When, after the collapse of the USSR, the Russians pulled out of Cuba, the Cuban economy, having been based on an inflated product value, virtually collapsed. Large numbers of Cubans, previously employed in the sugar industry, were simply no longer necessary, and Cuba had a problem on its hands.
One attempted solution was the “sharing of jobs” (essentially the same “solution” that is now developing in the US). In the years following the sugar debacle, if you were on a bus, travelling from, say, Havana to Santa Clara, you would have two bus drivers on board for the entire round trip.
One would drive to Santa Clara, whilst the other sat in a seat behind him. On the return trip, the second driver would take over. A pointless exercise that only resulted in a divided paycheque.
Yes, both drivers were now “employed”, but each earned less than he might have in a less socialistic economy. Understandably, nothing improved in any real sense for the Cuban people.
The lesson here is that a socialist government first degrades the free market through over-taxation and over-regulation. Once it has done so and the system is beginning to break down, a socialist government never reverses its policies in the face of failure, it instead redoubles the failed policies.
Having made the pie smaller overall, it then divides up the slices in an effort to maintain the perception that everyone still has his piece of the pie. Unfortunately, that sliver may not be enough to sustain the recipient.
But of course, in socialism, as in governments in general, perception has always been regarded as being more important than reality.
As a footnote to the Cuban comparison, it’s instructive to note that, when the Cuban government launched policies like the above-described Bus Driver Economics during the economic crisis that it euphemistically called the “Special Time,” another policy was to limit the expatriation of its citizens to other countries.
As the Special Time grew worse, the penalties for exiting Cuba became more severe. This is another classic symptom of major economic decline—an effort by the government to trap the population from exiting. And not surprisingly, we’re seeing the early stages of this in the EU/US.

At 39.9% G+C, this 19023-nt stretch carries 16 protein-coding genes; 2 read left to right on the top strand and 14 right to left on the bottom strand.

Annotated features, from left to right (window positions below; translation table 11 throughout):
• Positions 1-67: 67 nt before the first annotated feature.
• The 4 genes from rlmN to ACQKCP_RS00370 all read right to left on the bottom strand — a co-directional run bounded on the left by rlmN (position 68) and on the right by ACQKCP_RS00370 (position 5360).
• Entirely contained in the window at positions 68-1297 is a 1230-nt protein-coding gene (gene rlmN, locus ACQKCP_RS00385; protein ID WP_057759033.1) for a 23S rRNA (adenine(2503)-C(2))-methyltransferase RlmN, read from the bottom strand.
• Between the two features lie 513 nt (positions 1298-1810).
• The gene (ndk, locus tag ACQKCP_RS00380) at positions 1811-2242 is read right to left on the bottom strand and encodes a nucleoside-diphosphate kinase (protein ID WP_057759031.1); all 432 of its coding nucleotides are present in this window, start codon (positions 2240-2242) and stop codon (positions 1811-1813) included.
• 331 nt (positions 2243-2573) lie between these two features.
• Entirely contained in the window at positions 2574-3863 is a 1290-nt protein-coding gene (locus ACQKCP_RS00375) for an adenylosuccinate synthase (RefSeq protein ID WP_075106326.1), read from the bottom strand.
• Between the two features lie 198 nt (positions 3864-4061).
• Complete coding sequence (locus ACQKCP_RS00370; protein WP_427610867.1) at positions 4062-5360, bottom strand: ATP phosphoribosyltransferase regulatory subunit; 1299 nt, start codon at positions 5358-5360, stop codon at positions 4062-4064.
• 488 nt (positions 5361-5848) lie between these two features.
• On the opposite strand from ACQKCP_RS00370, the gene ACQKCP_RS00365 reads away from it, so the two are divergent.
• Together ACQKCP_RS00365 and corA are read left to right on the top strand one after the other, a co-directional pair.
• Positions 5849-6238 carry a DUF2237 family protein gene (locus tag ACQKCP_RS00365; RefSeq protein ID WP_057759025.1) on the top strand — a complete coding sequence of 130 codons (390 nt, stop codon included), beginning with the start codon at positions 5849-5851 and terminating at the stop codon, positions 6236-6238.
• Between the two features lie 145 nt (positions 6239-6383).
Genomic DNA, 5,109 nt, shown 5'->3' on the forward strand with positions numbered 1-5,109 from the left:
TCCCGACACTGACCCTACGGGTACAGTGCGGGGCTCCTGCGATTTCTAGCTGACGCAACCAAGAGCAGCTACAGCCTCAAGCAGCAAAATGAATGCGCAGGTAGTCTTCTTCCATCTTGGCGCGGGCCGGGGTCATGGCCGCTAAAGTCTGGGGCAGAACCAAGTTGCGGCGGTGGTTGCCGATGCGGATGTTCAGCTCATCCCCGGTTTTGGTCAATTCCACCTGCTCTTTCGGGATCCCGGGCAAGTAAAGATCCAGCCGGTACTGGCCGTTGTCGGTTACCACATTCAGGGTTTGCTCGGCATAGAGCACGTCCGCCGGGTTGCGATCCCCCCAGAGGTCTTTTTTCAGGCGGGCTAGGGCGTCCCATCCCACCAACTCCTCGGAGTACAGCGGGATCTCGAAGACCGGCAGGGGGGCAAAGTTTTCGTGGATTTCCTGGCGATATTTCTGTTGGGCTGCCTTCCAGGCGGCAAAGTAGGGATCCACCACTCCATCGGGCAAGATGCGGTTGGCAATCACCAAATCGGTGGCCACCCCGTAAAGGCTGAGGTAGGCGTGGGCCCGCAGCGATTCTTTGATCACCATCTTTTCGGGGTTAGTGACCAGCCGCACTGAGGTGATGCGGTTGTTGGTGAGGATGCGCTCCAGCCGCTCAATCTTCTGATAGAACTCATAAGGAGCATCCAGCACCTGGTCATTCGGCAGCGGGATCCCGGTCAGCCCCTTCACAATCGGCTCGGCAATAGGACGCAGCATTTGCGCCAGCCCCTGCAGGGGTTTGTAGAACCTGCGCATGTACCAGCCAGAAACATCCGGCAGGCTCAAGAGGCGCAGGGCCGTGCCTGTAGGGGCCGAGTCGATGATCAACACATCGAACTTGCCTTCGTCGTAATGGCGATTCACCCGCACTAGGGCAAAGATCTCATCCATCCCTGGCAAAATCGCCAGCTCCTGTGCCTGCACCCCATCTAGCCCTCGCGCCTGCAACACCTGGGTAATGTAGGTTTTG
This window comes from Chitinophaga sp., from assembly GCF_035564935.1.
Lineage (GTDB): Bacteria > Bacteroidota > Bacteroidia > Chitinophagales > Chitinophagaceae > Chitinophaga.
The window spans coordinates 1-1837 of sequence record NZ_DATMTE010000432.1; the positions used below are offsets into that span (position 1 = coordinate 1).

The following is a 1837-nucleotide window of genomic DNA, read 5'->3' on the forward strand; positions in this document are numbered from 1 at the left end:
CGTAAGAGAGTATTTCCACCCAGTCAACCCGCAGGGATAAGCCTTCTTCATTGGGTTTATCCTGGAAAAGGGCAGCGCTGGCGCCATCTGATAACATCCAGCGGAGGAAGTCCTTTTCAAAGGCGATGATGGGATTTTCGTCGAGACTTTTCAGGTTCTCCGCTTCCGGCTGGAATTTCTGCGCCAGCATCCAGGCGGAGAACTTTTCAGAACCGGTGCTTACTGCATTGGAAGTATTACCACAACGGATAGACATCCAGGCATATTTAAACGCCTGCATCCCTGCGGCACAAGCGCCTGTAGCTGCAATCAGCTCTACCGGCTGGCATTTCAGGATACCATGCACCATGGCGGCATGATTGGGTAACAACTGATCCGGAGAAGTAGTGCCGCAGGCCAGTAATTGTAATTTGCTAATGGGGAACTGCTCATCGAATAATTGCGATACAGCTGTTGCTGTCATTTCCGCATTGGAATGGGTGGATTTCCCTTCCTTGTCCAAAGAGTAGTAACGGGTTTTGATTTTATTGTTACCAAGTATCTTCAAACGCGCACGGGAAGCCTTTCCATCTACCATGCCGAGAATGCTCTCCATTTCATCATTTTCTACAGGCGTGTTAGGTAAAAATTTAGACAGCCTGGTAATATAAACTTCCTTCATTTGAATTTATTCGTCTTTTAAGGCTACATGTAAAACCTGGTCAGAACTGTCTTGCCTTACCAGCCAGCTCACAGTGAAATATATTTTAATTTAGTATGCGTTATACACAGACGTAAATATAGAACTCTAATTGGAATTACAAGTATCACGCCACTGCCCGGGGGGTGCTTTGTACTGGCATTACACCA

As Doug Casey might say, the chances of a people changing a country’s direction from within are “Slim to none… and Slim is out of town.” Socialism, historically, has never ended with a gentle reversal to a free-market system. It invariably ends with further deterioration until the point of economic collapse.
When a country is clearly on the road to socialistic oblivion, the wisest decision might be to get off the bus.
Editor’s Note: Misguided economic ideas are advancing rapidly in the US. In all likelihood, the public will vote itself more and more “free stuff” until it causes an economic crisis.
 

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A degree of any kind isn't needed to understand this.


Bus Driver Economics​

by Jeff Thomas
Bus Driver Economics

Subscribe to International Man
Economics should not be an especially difficult subject to understand. In essence, it’s simply the study of how money functions. However, academics, theoreticians, politicians, and financial leaders all stand to benefit if they can manage to complicate the basic principles and muddy the waters of economic comprehension.
No individual has been manifestly more successful at this than the economist John Maynard Keynes. Educated at Cambridge, a bastion of Socialist thinking, Mister Keynes famously published The General Theory of Employment, Interest and Money in 1936, forever changing the world’s perception of economics.
This was quite an amazing feat, especially as Mister Keynes’s goal was not to explain economics, as had traditionally been the object of the subject; his goal was to distort the study of economics—to confuse economic principles in order to promote socialist concepts.
Socialism had, since its beginnings, been unpopular with many people, as it clearly did not work economically. So, in order to make socialism more broadly acceptable, Mister Keynes, in his book, suggested essentially that, although 2 + 2 = 4, with socialism, 2 + 2 could somehow equal 5.
Mister Keynes recommended that governments control the economy, saying that, in good times, they could tax and regulate the people so that government held the money. Then, in bad times, they could pour that money back into the economy in order to revitalise it. In saying this, he ignored the fact that, historically, free markets tend to be self-regulating—that supply and demand invariably create their own balance.